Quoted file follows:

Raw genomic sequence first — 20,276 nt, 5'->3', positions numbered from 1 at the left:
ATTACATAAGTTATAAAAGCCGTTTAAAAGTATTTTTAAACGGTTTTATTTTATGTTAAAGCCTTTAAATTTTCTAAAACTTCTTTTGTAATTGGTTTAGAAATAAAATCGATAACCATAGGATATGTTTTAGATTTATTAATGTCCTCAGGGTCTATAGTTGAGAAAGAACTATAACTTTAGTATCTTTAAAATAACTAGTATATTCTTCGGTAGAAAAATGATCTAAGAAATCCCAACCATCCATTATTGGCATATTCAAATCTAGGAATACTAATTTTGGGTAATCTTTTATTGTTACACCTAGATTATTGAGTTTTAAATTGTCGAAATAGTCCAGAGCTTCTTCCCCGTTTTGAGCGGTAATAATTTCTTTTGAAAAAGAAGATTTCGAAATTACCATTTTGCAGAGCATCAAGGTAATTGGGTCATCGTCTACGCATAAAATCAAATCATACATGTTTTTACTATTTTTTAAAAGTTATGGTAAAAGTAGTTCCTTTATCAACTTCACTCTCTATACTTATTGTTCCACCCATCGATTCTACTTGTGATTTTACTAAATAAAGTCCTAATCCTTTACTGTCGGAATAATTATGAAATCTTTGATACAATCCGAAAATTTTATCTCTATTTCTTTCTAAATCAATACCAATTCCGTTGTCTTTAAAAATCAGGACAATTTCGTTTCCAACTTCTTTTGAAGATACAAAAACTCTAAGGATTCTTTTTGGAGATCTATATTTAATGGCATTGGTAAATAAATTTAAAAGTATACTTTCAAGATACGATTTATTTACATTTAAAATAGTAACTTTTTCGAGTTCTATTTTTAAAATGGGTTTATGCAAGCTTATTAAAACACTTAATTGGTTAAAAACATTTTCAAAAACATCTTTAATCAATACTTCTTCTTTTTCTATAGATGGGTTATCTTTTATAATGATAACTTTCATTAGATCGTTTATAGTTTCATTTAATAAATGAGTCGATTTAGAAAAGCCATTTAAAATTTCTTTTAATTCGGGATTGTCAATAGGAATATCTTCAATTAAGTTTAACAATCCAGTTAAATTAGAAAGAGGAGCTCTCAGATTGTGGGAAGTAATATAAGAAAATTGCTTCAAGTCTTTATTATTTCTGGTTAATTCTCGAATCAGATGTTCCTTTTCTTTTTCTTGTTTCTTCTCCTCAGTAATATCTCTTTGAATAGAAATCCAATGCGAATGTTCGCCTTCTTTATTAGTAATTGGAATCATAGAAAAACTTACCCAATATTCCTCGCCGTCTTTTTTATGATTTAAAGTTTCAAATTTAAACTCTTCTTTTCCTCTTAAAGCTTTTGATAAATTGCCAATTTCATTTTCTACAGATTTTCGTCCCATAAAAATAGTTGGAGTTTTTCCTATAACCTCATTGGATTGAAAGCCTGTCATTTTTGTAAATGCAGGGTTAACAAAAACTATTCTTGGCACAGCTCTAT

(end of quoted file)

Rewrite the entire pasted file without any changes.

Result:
Raw genomic sequence first — 20,276 nt, 5'->3', positions numbered from 1 at the left:
ATTACATAAGTTATAAAAGCCGTTTAAAAGTATTTTTAAACGGTTTTATTTTATGTTAAAGCCTTTAAATTTTCTAAAACTTCTTTTGTAATTGGTTTAGAAATAAAATCGATAACCATAGGATATGTTTTAGATTTATTAATGTCCTCAGGGTCTATAGTTGAGAAAGAACTATAACTTTAGTATCTTTAAAATAACTAGTATATTCTTCGGTAGAAAAATGATCTAAGAAATCCCAACCATCCATTATTGGCATATTCAAATCTAGGAATACTAATTTTGGGTAATCTTTTATTGTTACACCTAGATTATTGAGTTTTAAATTGTCGAAATAGTCCAGAGCTTCTTCCCCGTTTTGAGCGGTAATAATTTCTTTTGAAAAAGAAGATTTCGAAATTACCATTTTGCAGAGCATCAAGGTAATTGGGTCATCGTCTACGCATAAAATCAAATCATACATGTTTTTACTATTTTTTAAAAGTTATGGTAAAAGTAGTTCCTTTATCAACTTCACTCTCTATACTTATTGTTCCACCCATCGATTCTACTTGTGATTTTACTAAATAAAGTCCTAATCCTTTACTGTCGGAATAATTATGAAATCTTTGATACAATCCGAAAATTTTATCTCTATTTCTTTCTAAATCAATACCAATTCCGTTGTCTTTAAAAATCAGGACAATTTCGTTTCCAACTTCTTTTGAAGATACAAAAACTCTAAGGATTCTTTTTGGAGATCTATATTTAATGGCATTGGTAAATAAATTTAAAAGTATACTTTCAAGATACGATTTATTTACATTTAAAATAGTAACTTTTTCGAGTTCTATTTTTAAAATGGGTTTATGCAAGCTTATTAAAACACTTAATTGGTTAAAAACATTTTCAAAAACATCTTTAATCAATACTTCTTCTTTTTCTATAGATGGGTTATCTTTTATAATGATAACTTTCATTAGATCGTTTATAGTTTCATTTAATAAATGAGTCGATTTAGAAAAGCCATTTAAAATTTCTTTTAATTCGGGATTGTCAATAGGAATATCTTCAATTAAGTTTAACAATCCAGTTAAATTAGAAAGAGGAGCTCTCAGATTGTGGGAAGTAATATAAGAAAATTGCTTCAAGTCTTTATTATTTCTGGTTAATTCTCGAATCAGATGTTCCTTTTCTTTTTCTTGTTTCTTCTCCTCAGTAATATCTCTTTGAATAGAAATCCAATGCGAATGTTCGCCTTCTTTATTAGTAATTGGAATCATAGAAAAACTTACCCAATATTCCTCGCCGTCTTTTTTATGATTTAAAGTTTCAAATTTAAACTCTTCTTTTCCTCTTAAAGCTTTTGATAAATTGCCAATTTCATTTTCTACAGATTTTCGTCCCATAAAAATAGTTGGAGTTTTTCCTATAACCTCATTGGATTGAAAGCCTGTCATTTTTGTAAATGCAGGGTTAACAAAAACTATTCTTGGCACAGCTCTAT